“Twitter, do your thing”

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A screenshot from a Naperville Central High School student’s private Instagram story went viral on social media on Tuesday. The screenshot contained xenophobic and Islamophobic statements and focused around 9/11. The backlash was immediate as the screenshot was shared over multiple social media platforms. One student from Metea tweeted the photo alongside Naperville Central’s school contact information and directed viewers of the tweet to contact the school and inform them of their student’s actions by saying “Twitter, do your thing.”

“Twitter do your thing” is the concept of finding people online and exposing them in a way that affects their everyday lives, such as getting them punished at their school or fired from their job. The tweet gained several thousand likes and retweets before Twitter removed the tweet on Wednesday.

This specific case of hate speech going viral on Twitter is not unique. In recent years the term “Twitter do your thing” has been typed and tweeted hundreds of times, directing users to doxx, expose, and report others. This method of receiving viral attention invites positive feedback, but negative backlash along with it.

The normalization of hate speech on social media is nothing new to our generation, with incidents similar to that of the Naperville Central student’s hateful and viral tweet occurring on a daily basis. While these tweets often go viral, no real change ever seems to happen. The perpetrators are usually disciplined by their academic institution or workplace, and within days the entire thing is forgotten. Many believe that punishment is the appropriate response to such incidences, but is it really?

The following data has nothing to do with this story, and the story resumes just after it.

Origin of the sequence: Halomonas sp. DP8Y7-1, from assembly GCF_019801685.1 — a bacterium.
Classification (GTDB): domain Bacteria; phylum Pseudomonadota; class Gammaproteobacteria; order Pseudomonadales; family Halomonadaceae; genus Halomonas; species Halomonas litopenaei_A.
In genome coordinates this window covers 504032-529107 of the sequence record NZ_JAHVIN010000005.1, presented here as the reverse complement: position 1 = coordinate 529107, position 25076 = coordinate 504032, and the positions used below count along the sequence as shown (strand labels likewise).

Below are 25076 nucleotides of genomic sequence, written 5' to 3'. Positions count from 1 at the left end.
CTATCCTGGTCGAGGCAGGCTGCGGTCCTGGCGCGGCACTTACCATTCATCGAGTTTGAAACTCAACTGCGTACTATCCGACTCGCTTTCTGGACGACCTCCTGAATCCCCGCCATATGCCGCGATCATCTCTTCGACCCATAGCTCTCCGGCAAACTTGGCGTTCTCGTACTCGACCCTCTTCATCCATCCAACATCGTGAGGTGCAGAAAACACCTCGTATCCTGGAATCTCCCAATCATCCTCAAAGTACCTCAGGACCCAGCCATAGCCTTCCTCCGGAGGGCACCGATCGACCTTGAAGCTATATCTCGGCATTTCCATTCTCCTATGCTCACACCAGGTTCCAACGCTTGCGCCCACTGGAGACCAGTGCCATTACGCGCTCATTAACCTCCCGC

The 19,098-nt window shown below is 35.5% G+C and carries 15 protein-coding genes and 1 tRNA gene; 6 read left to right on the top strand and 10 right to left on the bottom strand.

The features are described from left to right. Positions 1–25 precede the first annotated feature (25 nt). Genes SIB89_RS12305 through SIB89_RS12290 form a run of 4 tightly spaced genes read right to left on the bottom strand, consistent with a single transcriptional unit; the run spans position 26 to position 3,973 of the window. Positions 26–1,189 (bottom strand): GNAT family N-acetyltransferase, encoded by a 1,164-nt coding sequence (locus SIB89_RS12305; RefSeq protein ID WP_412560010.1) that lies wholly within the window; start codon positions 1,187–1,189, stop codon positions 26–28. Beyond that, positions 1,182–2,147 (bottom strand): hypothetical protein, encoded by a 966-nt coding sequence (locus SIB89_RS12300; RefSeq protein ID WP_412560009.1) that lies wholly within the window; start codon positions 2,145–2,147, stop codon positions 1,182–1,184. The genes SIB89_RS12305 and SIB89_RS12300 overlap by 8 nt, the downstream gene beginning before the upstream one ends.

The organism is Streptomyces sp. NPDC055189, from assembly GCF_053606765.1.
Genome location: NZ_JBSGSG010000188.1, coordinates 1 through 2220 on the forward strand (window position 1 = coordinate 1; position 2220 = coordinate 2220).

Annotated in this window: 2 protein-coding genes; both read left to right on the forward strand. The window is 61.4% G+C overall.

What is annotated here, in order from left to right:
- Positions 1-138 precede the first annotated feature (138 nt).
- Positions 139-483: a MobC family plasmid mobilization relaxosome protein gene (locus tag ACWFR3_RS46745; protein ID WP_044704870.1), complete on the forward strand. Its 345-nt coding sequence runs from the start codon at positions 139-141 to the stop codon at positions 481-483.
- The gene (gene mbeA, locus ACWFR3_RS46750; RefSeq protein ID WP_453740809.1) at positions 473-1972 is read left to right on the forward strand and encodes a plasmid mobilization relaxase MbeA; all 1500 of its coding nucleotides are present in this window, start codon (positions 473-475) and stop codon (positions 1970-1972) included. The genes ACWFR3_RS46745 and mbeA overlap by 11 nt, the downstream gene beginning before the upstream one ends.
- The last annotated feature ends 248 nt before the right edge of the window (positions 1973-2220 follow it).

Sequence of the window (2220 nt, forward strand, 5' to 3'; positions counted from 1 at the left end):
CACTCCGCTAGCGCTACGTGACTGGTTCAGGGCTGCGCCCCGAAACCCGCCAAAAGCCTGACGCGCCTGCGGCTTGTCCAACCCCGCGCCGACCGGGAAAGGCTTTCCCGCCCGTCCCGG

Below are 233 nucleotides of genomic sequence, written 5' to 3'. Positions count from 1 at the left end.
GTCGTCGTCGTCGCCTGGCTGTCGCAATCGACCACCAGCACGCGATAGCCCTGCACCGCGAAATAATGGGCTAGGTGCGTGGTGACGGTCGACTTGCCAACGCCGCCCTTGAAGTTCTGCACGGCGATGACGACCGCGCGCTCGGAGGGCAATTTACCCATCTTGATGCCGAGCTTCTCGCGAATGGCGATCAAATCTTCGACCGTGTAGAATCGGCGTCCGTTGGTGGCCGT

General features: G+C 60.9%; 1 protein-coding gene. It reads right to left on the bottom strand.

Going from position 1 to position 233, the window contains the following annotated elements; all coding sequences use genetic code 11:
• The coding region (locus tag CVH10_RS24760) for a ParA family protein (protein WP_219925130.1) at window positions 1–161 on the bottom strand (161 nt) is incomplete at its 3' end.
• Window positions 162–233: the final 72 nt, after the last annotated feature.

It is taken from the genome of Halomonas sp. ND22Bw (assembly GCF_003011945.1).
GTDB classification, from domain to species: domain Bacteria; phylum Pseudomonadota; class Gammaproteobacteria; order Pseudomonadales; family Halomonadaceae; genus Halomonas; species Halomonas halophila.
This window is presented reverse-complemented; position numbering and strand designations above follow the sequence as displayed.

The wrongdoers become online pariahs, and sometimes even end up leaving social media entirely. They receive hateful comments not just about their actions or opinions, but about their personal lives. Such treatment doesn’t encourage growth and change, but rather an even further radicalization of their beliefs. Instead of listening to the hurt thousands that made them viral, they will instead run back to like-minded individuals that will validate their opinions.

It’s easy to throw hateful slurs and threats right back to such individuals, especially behind a screen. But what does it solve? Supporting this viral injustice may seem like the right thing to do, and many will defend these actions by preaching that “they deserve it.”

But this isn’t creating change.

Feeling better about yourself because you contributed to someone else’s punishment isn’t activism, just a new breed of “slacktivism.” Retweeting or liking a post like this isn’t teaching anyone anything unless they are willing to listen and change, which is often the last thing such a perpetrator is thinking after going viral online.

This “social media justice” serves well at doling out penalties and shame, but does nothing to encourage actual dialogue and communication. How can we expect to eradicate hate speech when we are unwilling to explain why it is wrong? This is not to say that it is the job of the marginalized to constantly correct and educate others, but the burden must fall on someone. The extreme polarization of American politics is only worsening the divide between people, and the gap must be bridged.

Should hate speech be punished? Absolutely. Should the punishment also serve to help the person realize the depth of their actions? Yes. Rather than just suspension or expulsion, the administrators with the power to punish should consider more creative options. In instances of racist hate speech, maybe they should instead offer mandatory community service work with marginalized groups, such as volunteering at immigrant community centers.

Often, our issues stem from a lack of understanding of other people. When someone is sheltered from other perspectives their whole lives, they don’t develop empathy for people different than them. Liking or retweeting something negative isn’t saving the day or even real activism. This may actually end up pushing these perpetrators away from ever wanting to change or learn from their actions. So instead of isolating individuals that disagree with us, we should start educating and empathizing with each other.